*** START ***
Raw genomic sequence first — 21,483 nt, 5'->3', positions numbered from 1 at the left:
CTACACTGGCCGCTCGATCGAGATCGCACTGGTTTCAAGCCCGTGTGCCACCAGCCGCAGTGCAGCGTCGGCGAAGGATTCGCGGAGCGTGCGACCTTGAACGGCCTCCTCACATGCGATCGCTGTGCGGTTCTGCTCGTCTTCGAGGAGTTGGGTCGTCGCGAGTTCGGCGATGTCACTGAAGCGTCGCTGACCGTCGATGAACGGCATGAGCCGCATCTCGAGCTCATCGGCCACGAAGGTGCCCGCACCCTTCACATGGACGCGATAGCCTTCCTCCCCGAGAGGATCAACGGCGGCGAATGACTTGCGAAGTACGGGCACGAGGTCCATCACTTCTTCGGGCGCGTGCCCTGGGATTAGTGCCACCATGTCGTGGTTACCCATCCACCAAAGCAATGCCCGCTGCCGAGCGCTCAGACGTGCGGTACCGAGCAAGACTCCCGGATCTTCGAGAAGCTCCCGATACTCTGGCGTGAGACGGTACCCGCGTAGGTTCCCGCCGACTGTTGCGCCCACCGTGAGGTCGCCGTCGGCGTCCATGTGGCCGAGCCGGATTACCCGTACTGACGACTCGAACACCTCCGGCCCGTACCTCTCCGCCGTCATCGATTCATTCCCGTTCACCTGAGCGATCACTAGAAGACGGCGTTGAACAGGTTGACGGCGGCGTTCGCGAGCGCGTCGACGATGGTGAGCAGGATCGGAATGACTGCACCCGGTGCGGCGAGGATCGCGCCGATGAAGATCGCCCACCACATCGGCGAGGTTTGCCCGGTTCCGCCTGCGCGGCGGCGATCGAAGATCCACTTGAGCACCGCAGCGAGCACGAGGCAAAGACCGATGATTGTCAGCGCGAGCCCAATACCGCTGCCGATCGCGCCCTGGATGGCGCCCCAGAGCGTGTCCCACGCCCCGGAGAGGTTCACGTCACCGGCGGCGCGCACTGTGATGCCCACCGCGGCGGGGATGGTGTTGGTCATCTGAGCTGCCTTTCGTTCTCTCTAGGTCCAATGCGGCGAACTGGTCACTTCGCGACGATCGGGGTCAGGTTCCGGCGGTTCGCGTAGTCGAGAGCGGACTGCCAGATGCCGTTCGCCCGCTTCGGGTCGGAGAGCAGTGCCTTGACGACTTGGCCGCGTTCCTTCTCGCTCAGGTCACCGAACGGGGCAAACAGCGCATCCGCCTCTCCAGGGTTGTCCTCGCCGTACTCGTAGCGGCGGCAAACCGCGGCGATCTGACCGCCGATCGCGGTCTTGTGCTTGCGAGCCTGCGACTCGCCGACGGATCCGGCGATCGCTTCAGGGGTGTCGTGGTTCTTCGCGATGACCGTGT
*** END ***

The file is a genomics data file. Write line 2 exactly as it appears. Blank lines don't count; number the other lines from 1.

CTACACTGGCCGCTCGATCGAGATCGCACTGGTTTCAAGCCCGTGTGCCACCAGCCGCAGTGCAGCGTCGGCGAAGGATTCGCGGAGCGTGCGACCTTGAACGGCCTCCTCACATGCGATCGCTGTGCGGTTCTGCTCGTCTTCGAGGAGTTGGGTCGTCGCGAGTTCGGCGATGTCACTGAAGCGTCGCTGACCGTCGATGAACGGCATGAGCCGCATCTCGAGCTCATCGGCCACGAAGGTGCCCGCACCCTTCACATGGACGCGATAGCCTTCCTCCCCGAGAGGATCAACGGCGGCGAATGACTTGCGAAGTACGGGCACGAGGTCCATCACTTCTTCGGGCGCGTGCCCTGGGATTAGTGCCACCATGTCGTGGTTACCCATCCACCAAAGCAATGCCCGCTGCCGAGCGCTCAGACGTGCGGTACCGAGCAAGACTCCCGGATCTTCGAGAAGCTCCCGATACTCTGGCGTGAGACGGTACCCGCGTAGGTTCCCGCCGACTGTTGCGCCCACCGTGAGGTCGCCGTCGGCGTCCATGTGGCCGAGCCGGATTACCCGTACTGACGACTCGAACACCTCCGGCCCGTACCTCTCCGCCGTCATCGATTCATTCCCGTTCACCTGAGCGATCACTAGAAGACGGCGTTGAACAGGTTGACGGCGGCGTTCGCGAGCGCGTCGACGATGGTGAGCAGGATCGGAATGACTGCACCCGGTGCGGCGAGGATCGCGCCGATGAAGATCGCCCACCACATCGGCGAGGTTTGCCCGGTTCCGCCTGCGCGGCGGCGATCGAAGATCCACTTGAGCACCGCAGCGAGCACGAGGCAAAGACCGATGATTGTCAGCGCGAGCCCAATACCGCTGCCGATCGCGCCCTGGATGGCGCCCCAGAGCGTGTCCCACGCCCCGGAGAGGTTCACGTCACCGGCGGCGCGCACTGTGATGCCCACCGCGGCGGGGATGGTGTTGGTCATCTGAGCTGCCTTTCGTTCTCTCTAGGTCCAATGCGGCGAACTGGTCACTTCGCGACGATCGGGGTCAGGTTCCGGCGGTTCGCGTAGTCGAGAGCGGACTGCCAGATGCCGTTCGCCCGCTTCGGGTCGGAGAGCAGTGCCTTGACGACTTGGCCGCGTTCCTTCTCGCTCAGGTCACCGAACGGGGCAAACAGCGCATCCGCCTCTCCAGGGTTGTCCTCGCCGTACTCGTAGCGGCGGCAAACCGCGGCGATCTGACCGCCGATCGCGGTCTTGTGCTTGCGAGCCTGCGACTCGCCGACGGATCCGGCGATCGCTTCAGGGGTGTCGTGGTTCTTCGCGATGACCGTGT